Academic journal article Theatre Research in Canada

Finding the New Radical: Digital Media, Oppositionality, and Political Intervention in Contemporary Canadian Theatre

Academic journal article Theatre Research in Canada

Finding the New Radical: Digital Media, Oppositionality, and Political Intervention in Contemporary Canadian Theatre

Article excerpt

3 November 2011. It is a cool night in Montreal. A large group is forming outside the Monument-National, waiting for an event they know little about. At 6:30 pm everyone takes an MP3 player and headphones and they all press play together. A male voice then leads them through Montreal's urban landscape. They move as a group through the city's arts district, eventually stopping at the Theatre du Nouveau Monde. The voice informs participants that the theatre's entire second balcony has been reserved and instructs them to hide their MP3 players, pick up their tickets, and find their seats. They are told to restart the audio when the lights dim. As the lights go down, a production of Moliere's L'Ecole des femmes begins. Unbeknownst to the larger audience, a second production is also taking place. The group in the second balcony restarts their MP3 players, their spectatorship now doubled as they hear the voice disparage the production onstage and criticize the theatre's role as a commercial institution.

This series of events was part of a one-off mobile audio performance by acclaimed playwright Olivier Choiniere and sound designer Eric Forget. While some of Choiniere's previous mobile, site-specific audio walks were affiliated with established theatres, including Ottawa's National Arts Centre and Montreal's Theatre La Chappelle, this performance, Projet blanc, was an independent creation by Choiniere's company L'Activite. As this sound walk was a form of invisible theatre, reactions to the infiltration of the Theatre du Nouveau Monde only occurred after the event took place. In interviews following the intervention, Choiniere described the performance as a form of theatre hacking, a suggestion praised in reviews of the work. However, not all reception was positive. Most notably, Lorraine Pintal, Artistic Director of the Theatre du Nouveau Monde, criticized the work's infiltration of her theatre and its overtly negative tone. This reaction spurred an ongoing debate between Choiniere and Pintal in both French and English media. Quebec theatre journal Jeu even dedicated part of a 2012 issue to the dispute.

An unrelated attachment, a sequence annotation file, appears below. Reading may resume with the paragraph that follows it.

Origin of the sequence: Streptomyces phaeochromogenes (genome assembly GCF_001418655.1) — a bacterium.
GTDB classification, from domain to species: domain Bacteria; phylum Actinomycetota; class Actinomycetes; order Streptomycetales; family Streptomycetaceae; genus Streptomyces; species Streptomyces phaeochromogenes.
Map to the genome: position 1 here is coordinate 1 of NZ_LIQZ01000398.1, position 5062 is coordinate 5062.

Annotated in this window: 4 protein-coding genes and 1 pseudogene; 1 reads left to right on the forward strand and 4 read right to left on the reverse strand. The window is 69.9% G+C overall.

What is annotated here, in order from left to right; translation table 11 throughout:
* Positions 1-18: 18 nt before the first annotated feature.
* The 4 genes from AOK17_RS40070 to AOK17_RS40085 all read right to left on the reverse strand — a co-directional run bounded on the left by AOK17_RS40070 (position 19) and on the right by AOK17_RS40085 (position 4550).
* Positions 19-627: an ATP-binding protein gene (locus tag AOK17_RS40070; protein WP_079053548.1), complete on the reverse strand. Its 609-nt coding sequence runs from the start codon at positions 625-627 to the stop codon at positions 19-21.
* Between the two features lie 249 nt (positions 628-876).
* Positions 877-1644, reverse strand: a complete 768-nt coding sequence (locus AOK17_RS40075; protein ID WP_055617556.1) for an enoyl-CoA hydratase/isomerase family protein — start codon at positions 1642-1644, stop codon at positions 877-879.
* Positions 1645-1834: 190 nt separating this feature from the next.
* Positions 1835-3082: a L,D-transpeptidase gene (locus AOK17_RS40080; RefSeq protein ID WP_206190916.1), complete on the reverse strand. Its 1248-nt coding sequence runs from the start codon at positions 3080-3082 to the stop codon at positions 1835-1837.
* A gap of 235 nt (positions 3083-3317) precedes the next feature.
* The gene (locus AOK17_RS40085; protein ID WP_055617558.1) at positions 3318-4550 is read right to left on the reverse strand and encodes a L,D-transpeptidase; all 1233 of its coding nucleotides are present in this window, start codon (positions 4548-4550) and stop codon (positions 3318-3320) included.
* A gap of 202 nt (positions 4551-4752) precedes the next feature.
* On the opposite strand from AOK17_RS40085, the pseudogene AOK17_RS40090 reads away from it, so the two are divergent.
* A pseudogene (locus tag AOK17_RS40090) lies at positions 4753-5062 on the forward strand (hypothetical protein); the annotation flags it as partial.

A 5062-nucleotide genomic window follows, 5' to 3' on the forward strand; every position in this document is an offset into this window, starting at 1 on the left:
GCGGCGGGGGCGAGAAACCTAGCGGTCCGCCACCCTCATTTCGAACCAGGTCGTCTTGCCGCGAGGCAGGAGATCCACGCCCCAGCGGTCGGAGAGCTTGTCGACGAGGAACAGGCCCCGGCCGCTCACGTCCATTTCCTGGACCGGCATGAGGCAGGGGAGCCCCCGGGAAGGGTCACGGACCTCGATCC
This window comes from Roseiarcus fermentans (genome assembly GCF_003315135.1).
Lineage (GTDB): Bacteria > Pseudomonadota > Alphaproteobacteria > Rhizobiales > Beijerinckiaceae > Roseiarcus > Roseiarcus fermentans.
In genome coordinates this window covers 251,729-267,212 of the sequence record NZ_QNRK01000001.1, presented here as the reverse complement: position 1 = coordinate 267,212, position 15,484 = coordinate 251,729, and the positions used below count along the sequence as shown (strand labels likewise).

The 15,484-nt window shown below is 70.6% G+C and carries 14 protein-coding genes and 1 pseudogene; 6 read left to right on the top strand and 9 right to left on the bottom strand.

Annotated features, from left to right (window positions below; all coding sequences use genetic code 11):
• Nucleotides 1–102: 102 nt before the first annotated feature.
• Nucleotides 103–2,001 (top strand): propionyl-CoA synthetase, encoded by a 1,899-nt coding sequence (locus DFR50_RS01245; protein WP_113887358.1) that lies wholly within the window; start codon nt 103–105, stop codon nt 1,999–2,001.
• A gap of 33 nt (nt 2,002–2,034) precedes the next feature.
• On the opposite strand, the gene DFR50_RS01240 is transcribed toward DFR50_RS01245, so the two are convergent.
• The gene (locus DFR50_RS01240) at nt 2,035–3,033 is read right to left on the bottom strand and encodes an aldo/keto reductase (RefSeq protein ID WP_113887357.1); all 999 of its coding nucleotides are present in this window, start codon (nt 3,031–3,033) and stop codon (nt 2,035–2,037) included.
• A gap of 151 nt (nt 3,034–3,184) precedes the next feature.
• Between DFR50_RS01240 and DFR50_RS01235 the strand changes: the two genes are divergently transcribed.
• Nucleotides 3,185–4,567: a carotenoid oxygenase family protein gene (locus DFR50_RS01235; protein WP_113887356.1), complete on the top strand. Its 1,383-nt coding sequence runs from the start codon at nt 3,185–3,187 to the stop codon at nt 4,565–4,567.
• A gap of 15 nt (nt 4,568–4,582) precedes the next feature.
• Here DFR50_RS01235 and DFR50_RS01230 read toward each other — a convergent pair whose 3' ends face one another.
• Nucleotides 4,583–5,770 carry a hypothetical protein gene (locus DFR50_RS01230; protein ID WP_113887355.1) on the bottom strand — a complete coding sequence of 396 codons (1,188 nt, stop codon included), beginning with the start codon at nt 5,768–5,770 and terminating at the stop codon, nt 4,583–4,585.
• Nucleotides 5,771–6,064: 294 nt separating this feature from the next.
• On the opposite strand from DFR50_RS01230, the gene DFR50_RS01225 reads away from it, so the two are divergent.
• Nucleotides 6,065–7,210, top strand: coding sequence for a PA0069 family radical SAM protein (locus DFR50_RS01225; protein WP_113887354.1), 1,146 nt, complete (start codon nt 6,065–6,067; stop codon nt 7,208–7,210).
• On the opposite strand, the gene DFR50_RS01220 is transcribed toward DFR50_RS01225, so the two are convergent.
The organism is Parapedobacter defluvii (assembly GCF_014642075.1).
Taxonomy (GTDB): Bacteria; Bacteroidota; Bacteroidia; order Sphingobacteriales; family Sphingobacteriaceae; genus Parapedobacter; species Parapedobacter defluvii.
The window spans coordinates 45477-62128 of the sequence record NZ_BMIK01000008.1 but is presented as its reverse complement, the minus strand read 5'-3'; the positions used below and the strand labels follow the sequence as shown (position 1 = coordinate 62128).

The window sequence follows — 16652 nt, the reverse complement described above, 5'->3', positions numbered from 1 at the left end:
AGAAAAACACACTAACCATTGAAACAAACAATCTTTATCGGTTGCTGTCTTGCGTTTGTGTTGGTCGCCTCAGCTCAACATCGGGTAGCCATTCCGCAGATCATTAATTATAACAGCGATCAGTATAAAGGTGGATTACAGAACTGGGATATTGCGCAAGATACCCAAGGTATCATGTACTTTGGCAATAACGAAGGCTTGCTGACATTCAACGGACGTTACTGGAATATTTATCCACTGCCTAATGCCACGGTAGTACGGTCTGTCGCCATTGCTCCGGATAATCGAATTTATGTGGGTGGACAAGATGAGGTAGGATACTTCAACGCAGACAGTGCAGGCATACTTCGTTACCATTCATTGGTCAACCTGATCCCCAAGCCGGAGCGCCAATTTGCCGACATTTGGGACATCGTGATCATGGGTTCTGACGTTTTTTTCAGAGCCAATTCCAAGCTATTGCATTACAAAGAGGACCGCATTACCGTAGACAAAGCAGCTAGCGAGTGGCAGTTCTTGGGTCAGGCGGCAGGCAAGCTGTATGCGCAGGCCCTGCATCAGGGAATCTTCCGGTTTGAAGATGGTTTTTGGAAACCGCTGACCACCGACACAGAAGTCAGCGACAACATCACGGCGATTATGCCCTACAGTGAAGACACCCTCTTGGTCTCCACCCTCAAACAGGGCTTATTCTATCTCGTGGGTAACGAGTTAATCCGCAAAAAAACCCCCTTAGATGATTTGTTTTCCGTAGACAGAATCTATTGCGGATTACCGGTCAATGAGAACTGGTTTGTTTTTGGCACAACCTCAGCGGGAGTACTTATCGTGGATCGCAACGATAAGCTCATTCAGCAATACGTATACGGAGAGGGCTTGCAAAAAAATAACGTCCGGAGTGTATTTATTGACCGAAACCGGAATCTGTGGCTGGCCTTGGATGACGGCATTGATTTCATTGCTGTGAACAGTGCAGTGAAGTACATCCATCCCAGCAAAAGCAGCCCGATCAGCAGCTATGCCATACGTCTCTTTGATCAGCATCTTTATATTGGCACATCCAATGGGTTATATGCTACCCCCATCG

Whether positive or negative, most of Projet blanks reception has focused on the location of the intervention within the Theatre du Nouveau Monde; however, there has been little discussion of the tactic of the digital audio walk and how this form connects to the content of the work. Alan Filewod argues, "Digital media is both the means and the form of the reconstitution of activist theatre: it disrupts and relocates cultural genealogies, reterritorializes artistic traditions, produces new structures. Digitalization is the enabling condition, then, of new theatricalities" (292). In line with this argument, Projet blanc challenged existing theatre conventions and explored new possibilities for activist performance. Through the audio walk form, Choiniere situated his audience within the theatre in an innovative way, thus enabling a "new theatricality."

In this article, I investigate the relationship between this production's content and its use of digital tools, particularly in terms of the "new theatricality" that Choiniere was attempting to activate. I argue that Choiniere's protest performance created affinity and proximity within his audience through the audio. However, I also consider how the production's exclusivity, antagonistic tone, and audio tour format undermined Choiniere's critical stance, as he reinvoked the very hierarchies he set out to critique. Rather than using new technologies to open up dialogue about the current state of art and performance, Choiniere--and his opinions--remained at the centre of the work. His approach leads to questions about the role intermediality can play in political performance practice. By placing discourses on intermediality in conversation with recent debates in political and site-specific performance, I consider how new performance practices can still get caught up in traditional theatre hierarchies. …

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